Monday, November 10, 2014

Planning for the Future : Connecticut’s Wildlife Action Plan

By Beth Sullivan
On November 8 several of us from Avalonia attended a meeting, with Ct DEEP biologists, to discuss issues confronting the wildlife here in CT: specifically Species of Greatest Conservation Need (SGCN), habitats that are imperiled along with their flora and fauna, identifying threats, both specific and broad to our wildlife and the beginnings of action plans that can be initiated to prevent further declines.
Free flowing streams are imperiled in CT.

The CT DEEP website

There is a wealth of information on the CT DEEP website. Personally, I love seeing that some of my tax dollars are going to issues I feel strongly about: conservation of land and wildlife. On the website, it is easy to get lost in all the varied areas of interest. The information about the discussion today can be found here. These dedicated wildlife biologists are working to identify species, abundance, threats, needs, and are asking for the public’s help to give them ideas of what we perceive are the greatest needs.
A salt marsh along the Stonington shore.

As a non-profit, all volunteer land trust, for us it was pretty easy to generalize: FUNDS! Funds for research, funds for staff, funds for stewardship, funds for acquisition. Without funding, so much is at stake. We cannot begin to protect the least or greatest of these species without the funds to do so.

Building public awareness

The next biggest need identified was public awareness. We all expressed great concern and frustration that not enough people seem to care. Or at least they don’t show up and demonstrate that they care. There was seating today for more than 30 people. There were really only 5 attendees if we don’t count the involved but captive staff of the Stonington Free Library! How do we get people concerned, interested, and involved? Good PR helps, and education would be fantastic. But even those things take money and time-and more people to do those things.
Avalonia is trying to do everything on a shoestring, with a small dedicated core of volunteers who act as executives, decision makers, PR staff, educators, wildlife watchers, stewards and laborers, and writers of plans and grants.
The good news is that even on that shoestring, Avalonia has succeeded in preserving over 3200 acres, most of those include the very habitats that the DEEP was talking about today.
We have many forested preserves that include wetlands, bogs, seeps, and vernal pools. Take a peek at Paffard Woods for forests with vernal wetlands and flowing streams. In the future there may be an effort to remove a downstream dam or create a fish ladder to improve the health of the Stony Brook that runs along its western edge all the way up to Fennerswoods and beyond. Free running streams are one of the habitats of concern.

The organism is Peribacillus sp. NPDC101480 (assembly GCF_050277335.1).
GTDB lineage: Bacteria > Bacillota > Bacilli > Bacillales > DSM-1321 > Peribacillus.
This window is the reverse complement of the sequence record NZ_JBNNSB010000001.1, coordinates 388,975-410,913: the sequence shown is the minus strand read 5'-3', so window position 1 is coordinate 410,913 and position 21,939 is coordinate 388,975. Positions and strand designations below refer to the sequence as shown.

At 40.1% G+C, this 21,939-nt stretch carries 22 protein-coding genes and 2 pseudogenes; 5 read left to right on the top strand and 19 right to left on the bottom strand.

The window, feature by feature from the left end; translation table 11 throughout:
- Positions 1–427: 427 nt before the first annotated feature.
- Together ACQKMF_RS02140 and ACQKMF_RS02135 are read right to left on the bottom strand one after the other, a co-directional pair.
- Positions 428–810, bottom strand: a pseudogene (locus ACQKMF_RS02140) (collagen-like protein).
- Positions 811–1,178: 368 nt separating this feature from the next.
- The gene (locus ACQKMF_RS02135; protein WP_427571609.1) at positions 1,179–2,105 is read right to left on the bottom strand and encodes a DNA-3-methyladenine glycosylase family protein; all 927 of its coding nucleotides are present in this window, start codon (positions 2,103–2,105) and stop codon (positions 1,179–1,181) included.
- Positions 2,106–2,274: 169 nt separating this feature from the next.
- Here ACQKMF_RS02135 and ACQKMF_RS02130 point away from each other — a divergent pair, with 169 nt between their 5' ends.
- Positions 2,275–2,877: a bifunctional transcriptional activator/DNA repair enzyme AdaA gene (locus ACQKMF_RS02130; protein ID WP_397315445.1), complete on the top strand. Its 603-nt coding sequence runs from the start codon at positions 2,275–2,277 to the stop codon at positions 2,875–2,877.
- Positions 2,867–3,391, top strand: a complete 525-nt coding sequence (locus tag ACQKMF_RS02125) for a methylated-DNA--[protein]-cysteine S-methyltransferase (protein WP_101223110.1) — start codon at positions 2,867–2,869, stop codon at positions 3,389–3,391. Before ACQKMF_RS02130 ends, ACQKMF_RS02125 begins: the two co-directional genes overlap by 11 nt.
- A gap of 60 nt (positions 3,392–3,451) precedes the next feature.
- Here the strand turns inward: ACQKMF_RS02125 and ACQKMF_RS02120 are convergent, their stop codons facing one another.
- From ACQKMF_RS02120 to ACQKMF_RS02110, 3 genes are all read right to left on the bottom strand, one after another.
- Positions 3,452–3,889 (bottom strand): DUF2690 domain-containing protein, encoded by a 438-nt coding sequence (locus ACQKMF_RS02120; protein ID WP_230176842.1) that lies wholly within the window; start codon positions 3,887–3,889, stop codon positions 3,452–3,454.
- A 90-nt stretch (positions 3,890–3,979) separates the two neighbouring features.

Vernal pools are a very unique habitat.

Go to any of our coastal properties, from Stonington to Groton and even up to Ledyard along the Thames River to discover tidal wetlands, salt and brackish marshes and intertidal beaches, flats and shores. Avalonia holds offshore Islands: Sandy Point and South Dumpling that are of special concern for nesting shore birds.
The fragile habitat at Sandy Point needs protection.

Knox Preserve is unique as a Maritime Shrubland, and it also boasts coastal sandy habitats as well as mixed warm and cool season grasslands.
An example of coastal shrublands at Knox Preserve.
The Henne Preserve is a most wonderful example of a freshwater inland swamp, some of which is forested with Red Maple, some is shrub swamp, and some freshwater meadow and marsh.
Hoffman Preserve boasts mixed hardwoods and coniferous groves.
Dense evergreen groves can be found at Hoffman Preserve.
The Peck Callahan Properties are now prime to become early successional shrub to young forest land that will be habitat not just for the New England Cottontail but all the other species that depend on that special and quickly disappearing habitat.

Everyone can help

To start your own action plan, support Avalonia if you are in our area, or support your local land trust if you are not. Get involved. Make a statement; make a commitment. Look at the DEEP website and see what you can identify with and then go out onto a preserve and see what you think. See what strikes a chord and think how you can invest in your future by supporting land conservation in whatever way you can.
It is a good investment.

Photographs by Beth Sullivan.

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